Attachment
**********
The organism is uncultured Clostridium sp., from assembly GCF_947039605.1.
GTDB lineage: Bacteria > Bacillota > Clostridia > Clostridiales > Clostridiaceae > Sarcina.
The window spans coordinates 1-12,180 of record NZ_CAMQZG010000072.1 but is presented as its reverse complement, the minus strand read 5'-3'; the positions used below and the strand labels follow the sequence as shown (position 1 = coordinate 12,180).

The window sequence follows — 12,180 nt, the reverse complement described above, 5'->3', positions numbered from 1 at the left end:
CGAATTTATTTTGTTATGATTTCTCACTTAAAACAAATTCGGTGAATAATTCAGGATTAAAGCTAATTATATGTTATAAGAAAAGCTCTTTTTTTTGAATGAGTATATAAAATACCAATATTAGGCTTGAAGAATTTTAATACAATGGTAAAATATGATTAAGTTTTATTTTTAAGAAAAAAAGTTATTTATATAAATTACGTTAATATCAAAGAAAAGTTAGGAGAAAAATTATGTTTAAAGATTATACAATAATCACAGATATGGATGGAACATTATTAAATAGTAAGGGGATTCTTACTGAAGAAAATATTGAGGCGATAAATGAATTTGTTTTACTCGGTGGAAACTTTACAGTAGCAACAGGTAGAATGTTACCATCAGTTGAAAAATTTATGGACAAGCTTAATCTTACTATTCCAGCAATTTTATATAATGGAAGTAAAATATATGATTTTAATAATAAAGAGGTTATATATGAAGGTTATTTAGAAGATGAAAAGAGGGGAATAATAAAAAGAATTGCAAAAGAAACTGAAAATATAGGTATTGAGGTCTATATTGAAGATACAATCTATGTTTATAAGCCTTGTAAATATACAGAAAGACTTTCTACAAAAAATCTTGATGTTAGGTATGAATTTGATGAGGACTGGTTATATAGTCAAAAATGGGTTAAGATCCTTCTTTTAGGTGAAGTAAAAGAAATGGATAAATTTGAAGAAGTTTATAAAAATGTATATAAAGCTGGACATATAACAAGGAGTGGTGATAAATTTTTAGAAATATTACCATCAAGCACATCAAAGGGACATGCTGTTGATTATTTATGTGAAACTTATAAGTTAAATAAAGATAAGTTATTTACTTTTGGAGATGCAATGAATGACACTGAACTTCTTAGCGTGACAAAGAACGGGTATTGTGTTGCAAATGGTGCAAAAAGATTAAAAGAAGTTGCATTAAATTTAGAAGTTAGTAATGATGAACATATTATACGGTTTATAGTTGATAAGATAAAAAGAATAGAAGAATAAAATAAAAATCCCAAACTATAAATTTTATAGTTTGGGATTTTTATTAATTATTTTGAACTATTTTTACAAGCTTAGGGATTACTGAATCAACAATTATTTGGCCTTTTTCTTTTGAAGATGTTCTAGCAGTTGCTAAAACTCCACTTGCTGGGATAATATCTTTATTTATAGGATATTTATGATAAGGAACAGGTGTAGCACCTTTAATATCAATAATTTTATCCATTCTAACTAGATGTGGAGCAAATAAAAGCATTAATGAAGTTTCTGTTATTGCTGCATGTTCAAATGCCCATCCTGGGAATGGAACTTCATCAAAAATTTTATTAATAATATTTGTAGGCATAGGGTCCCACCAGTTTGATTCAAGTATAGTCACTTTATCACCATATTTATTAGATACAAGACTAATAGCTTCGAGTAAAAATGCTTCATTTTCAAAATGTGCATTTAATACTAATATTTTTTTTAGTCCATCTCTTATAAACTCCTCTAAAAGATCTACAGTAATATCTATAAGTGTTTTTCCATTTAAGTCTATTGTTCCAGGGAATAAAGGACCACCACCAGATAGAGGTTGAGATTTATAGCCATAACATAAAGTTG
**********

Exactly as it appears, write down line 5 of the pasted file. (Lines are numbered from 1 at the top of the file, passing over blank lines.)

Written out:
CGAATTTATTTTGTTATGATTTCTCACTTAAAACAAATTCGGTGAATAATTCAGGATTAAAGCTAATTATATGTTATAAGAAAAGCTCTTTTTTTTGAATGAGTATATAAAATACCAATATTAGGCTTGAAGAATTTTAATACAATGGTAAAATATGATTAAGTTTTATTTTTAAGAAAAAAAGTTATTTATATAAATTACGTTAATATCAAAGAAAAGTTAGGAGAAAAATTATGTTTAAAGATTATACAATAATCACAGATATGGATGGAACATTATTAAATAGTAAGGGGATTCTTACTGAAGAAAATATTGAGGCGATAAATGAATTTGTTTTACTCGGTGGAAACTTTACAGTAGCAACAGGTAGAATGTTACCATCAGTTGAAAAATTTATGGACAAGCTTAATCTTACTATTCCAGCAATTTTATATAATGGAAGTAAAATATATGATTTTAATAATAAAGAGGTTATATATGAAGGTTATTTAGAAGATGAAAAGAGGGGAATAATAAAAAGAATTGCAAAAGAAACTGAAAATATAGGTATTGAGGTCTATATTGAAGATACAATCTATGTTTATAAGCCTTGTAAATATACAGAAAGACTTTCTACAAAAAATCTTGATGTTAGGTATGAATTTGATGAGGACTGGTTATATAGTCAAAAATGGGTTAAGATCCTTCTTTTAGGTGAAGTAAAAGAAATGGATAAATTTGAAGAAGTTTATAAAAATGTATATAAAGCTGGACATATAACAAGGAGTGGTGATAAATTTTTAGAAATATTACCATCAAGCACATCAAAGGGACATGCTGTTGATTATTTATGTGAAACTTATAAGTTAAATAAAGATAAGTTATTTACTTTTGGAGATGCAATGAATGACACTGAACTTCTTAGCGTGACAAAGAACGGGTATTGTGTTGCAAATGGTGCAAAAAGATTAAAAGAAGTTGCATTAAATTTAGAAGTTAGTAATGATGAACATATTATACGGTTTATAGTTGATAAGATAAAAAGAATAGAAGAATAAAATAAAAATCCCAAACTATAAATTTTATAGTTTGGGATTTTTATTAATTATTTTGAACTATTTTTACAAGCTTAGGGATTACTGAATCAACAATTATTTGGCCTTTTTCTTTTGAAGATGTTCTAGCAGTTGCTAAAACTCCACTTGCTGGGATAATATCTTTATTTATAGGATATTTATGATAAGGAACAGGTGTAGCACCTTTAATATCAATAATTTTATCCATTCTAACTAGATGTGGAGCAAATAAAAGCATTAATGAAGTTTCTGTTATTGCTGCATGTTCAAATGCCCATCCTGGGAATGGAACTTCATCAAAAATTTTATTAATAATATTTGTAGGCATAGGGTCCCACCAGTTTGATTCAAGTATAGTCACTTTATCACCATATTTATTAGATACAAGACTAATAGCTTCGAGTAAAAATGCTTCATTTTCAAAATGTGCATTTAATACTAATATTTTTTTTAGTCCATCTCTTATAAACTCCTCTAAAAGATCTACAGTAATATCTATAAGTGTTTTTCCATTTAAGTCTATTGTTCCAGGGAATAAAGGACCACCACCAGATAGAGGTTGAGATTTATAGCCATAACATAAAGTTG